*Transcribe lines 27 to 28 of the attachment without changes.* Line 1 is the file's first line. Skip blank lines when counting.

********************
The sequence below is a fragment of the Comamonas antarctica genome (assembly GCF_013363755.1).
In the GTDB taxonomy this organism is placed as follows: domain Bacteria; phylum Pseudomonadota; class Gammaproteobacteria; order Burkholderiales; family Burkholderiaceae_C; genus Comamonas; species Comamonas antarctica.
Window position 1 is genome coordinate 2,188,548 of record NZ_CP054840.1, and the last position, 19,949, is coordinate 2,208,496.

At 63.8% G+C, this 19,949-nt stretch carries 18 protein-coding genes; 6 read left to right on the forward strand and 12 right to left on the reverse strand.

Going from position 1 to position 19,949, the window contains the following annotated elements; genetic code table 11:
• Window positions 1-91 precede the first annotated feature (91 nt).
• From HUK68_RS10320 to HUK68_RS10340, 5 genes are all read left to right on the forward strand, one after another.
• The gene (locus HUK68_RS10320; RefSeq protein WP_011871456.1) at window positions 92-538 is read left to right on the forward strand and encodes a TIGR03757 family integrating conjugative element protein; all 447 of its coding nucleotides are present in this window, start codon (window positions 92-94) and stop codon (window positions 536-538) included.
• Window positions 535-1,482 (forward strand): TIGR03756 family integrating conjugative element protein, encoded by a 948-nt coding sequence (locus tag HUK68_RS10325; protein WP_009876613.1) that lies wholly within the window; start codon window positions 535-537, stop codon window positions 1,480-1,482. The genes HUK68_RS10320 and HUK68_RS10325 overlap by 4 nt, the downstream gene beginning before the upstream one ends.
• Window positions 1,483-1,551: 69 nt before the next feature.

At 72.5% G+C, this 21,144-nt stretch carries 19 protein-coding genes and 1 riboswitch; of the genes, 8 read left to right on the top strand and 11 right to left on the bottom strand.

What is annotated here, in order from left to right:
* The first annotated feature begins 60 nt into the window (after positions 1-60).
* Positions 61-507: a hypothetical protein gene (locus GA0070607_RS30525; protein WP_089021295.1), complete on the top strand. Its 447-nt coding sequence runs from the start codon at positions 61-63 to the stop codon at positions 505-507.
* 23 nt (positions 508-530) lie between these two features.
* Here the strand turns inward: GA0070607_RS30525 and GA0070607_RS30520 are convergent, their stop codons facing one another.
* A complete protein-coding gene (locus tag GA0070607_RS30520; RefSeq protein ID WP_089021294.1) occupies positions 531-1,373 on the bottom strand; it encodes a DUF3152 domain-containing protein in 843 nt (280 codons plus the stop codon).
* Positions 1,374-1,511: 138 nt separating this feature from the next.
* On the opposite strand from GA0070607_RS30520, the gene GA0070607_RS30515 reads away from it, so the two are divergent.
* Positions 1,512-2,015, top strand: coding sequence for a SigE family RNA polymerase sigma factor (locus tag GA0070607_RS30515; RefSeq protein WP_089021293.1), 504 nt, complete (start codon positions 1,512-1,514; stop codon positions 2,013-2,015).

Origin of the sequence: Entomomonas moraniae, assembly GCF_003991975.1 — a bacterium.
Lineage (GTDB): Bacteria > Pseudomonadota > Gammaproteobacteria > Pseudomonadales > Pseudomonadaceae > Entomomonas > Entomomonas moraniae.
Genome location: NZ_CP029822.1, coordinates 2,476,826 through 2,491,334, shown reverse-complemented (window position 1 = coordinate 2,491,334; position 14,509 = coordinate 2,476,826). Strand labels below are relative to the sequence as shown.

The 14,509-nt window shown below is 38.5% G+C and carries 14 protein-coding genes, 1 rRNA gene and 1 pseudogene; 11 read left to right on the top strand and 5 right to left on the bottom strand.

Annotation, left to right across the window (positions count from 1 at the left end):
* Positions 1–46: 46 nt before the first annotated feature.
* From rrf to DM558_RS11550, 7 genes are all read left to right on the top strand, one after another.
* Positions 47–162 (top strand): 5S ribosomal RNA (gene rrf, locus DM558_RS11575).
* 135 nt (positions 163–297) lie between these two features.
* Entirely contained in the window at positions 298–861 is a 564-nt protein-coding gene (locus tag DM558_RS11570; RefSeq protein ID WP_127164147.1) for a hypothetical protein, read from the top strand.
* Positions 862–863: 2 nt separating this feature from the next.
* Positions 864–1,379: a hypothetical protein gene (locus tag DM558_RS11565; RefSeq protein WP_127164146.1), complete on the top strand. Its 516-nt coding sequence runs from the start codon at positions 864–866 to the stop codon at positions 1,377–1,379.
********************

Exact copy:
* From rrf to DM558_RS11550, 7 genes are all read left to right on the top strand, one after another.
* Positions 47–162 (top strand): 5S ribosomal RNA (gene rrf, locus DM558_RS11575).